Funding science needs deliberate decisions but facing the increasing complexity and specialization of research, policy makers find this a daunting task. Looking at the publications of researchers and research groups is an established base for identifying fruitful research. However, the culture of publication within informatics is unique and traditional methods cannot be applied. For informatics the DBLP literature database provides a popular open-source gateway to literature. In a joint project, Leibniz Center for Informatics Schloss Dagstuhl — a world-renowned meeting place for international research groups — and DBLP have started a collaboration to strengthening the value of DBLP.
Informatics researchers prefer to publish their results at conferences, whereas researcher in most other fields tend to publish in scientific journals. That is why the Science Citation Index mainly records journals and journal citations, leaving conference publications underrepresented. In Germany, a recent evaluation looking at the quality of informatics departments came to the conclusion that a comprehensive literature reference base is missing. Obviously, this is not a tenable situation.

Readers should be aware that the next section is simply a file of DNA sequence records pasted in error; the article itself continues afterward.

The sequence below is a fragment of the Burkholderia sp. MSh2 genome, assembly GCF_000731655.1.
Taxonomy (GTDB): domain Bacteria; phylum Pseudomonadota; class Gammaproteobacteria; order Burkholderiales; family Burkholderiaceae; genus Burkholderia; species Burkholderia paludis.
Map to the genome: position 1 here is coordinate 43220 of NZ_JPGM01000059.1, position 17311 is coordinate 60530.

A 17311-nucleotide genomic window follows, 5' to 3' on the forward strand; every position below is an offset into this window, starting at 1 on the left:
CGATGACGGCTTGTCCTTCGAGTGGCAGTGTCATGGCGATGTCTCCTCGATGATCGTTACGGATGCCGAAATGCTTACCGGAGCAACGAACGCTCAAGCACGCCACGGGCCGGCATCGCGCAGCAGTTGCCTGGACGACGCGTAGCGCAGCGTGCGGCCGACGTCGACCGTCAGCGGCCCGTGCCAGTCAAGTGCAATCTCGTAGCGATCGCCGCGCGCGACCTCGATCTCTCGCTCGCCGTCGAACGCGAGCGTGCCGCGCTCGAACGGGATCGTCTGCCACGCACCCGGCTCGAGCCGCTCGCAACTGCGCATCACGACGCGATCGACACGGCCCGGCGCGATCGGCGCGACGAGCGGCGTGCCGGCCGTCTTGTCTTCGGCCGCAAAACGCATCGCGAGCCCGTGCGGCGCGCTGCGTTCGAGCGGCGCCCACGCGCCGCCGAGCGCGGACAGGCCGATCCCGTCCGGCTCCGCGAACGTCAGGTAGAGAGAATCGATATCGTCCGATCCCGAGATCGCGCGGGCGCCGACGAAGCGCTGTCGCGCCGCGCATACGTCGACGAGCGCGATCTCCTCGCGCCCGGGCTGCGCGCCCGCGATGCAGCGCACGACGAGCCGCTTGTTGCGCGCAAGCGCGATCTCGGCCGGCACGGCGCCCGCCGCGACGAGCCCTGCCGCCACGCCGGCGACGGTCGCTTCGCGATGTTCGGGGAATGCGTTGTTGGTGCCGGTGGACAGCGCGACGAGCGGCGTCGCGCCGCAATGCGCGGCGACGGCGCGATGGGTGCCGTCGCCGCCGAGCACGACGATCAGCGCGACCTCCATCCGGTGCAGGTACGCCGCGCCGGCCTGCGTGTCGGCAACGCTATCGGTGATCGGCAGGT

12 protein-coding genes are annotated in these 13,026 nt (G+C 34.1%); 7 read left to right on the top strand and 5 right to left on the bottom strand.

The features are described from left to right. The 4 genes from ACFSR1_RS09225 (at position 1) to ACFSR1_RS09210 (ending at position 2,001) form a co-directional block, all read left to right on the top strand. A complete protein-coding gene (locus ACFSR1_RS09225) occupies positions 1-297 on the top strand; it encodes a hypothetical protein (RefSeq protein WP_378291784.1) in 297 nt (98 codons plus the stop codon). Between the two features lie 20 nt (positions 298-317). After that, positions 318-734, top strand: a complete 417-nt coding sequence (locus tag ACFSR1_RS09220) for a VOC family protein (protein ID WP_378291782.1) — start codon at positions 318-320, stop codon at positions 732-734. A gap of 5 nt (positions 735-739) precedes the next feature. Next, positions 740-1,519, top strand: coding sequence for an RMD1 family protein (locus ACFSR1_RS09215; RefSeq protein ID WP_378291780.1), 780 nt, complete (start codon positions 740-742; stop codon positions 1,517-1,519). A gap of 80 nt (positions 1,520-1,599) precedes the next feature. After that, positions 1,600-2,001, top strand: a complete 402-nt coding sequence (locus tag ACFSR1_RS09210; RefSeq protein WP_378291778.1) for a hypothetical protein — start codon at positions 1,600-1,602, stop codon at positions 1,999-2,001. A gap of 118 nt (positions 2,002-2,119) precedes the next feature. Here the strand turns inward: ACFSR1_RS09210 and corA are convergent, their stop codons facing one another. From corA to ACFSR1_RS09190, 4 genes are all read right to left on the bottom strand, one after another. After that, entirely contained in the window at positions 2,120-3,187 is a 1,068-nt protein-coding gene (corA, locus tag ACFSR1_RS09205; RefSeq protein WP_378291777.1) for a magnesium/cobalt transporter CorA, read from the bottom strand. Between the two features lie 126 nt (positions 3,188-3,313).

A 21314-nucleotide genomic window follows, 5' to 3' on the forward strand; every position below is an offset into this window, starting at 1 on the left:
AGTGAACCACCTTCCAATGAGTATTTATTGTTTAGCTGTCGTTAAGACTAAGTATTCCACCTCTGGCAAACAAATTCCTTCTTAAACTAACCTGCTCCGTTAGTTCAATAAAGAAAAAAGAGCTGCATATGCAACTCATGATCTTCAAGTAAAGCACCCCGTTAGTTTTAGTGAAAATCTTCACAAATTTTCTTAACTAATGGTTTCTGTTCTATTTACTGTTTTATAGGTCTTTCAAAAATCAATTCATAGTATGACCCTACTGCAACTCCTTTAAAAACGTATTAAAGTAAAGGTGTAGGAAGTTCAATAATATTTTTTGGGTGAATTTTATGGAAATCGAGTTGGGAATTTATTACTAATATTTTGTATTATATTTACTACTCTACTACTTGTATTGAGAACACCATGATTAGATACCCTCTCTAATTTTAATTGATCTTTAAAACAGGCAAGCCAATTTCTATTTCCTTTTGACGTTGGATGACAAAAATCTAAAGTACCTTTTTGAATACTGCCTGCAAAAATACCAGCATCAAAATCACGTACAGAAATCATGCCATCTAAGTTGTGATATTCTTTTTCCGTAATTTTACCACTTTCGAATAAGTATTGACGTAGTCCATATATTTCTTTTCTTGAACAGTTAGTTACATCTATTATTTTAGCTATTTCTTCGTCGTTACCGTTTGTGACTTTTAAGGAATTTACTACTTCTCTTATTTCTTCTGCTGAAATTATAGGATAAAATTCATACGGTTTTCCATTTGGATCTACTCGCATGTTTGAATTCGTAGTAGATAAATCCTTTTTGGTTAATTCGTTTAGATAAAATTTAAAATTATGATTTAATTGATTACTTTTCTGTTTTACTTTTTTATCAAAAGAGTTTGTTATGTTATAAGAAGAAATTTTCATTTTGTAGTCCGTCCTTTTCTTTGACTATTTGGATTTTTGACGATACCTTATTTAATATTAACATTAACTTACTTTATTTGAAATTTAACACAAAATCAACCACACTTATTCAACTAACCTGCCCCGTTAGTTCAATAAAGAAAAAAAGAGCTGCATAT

The DBLP literature reference database was developed within the last 15 years by Dr. Michael Ley at Trier University. DBLP is internationally respected by informatics researchers for the accuracy of its data which can be used free of charge. As of today, DBLP contains more than 1.5 million entries and many scientists query the database daily. There is no doubt that every tenure committee in informatics uses the database for its decisions before giving a candidate tenure.
However, the increasing number of publications in all fields of informatics requires concentrated efforts for DBLP to remain state of the art in informatics literature reference. Schloss Dagstuhl, a world-renowned meeting place for informatics that is accommodating over 3000 informatics researchers annually, and DBLP join forces to strengthening the value of DBLP. Schloss Dagstuhl is a member of the German Leibniz Society, a federally funded network of non-university research institutions. The joint project funds two research positions for two years. Furthermore, a cooperation with the Heidelberg Institute of Theoretical Studies is on its way.
The project is jointly lead by Dr. Michael Ley from DBLP and Dr. Marc Herbstritt from Schloss Dagstuhl. For interviews and press inquiries, please contact the PR office at Schloss Dagstuhl:
Dr. Roswitha Bardohl
Tel. (0681) 302-3847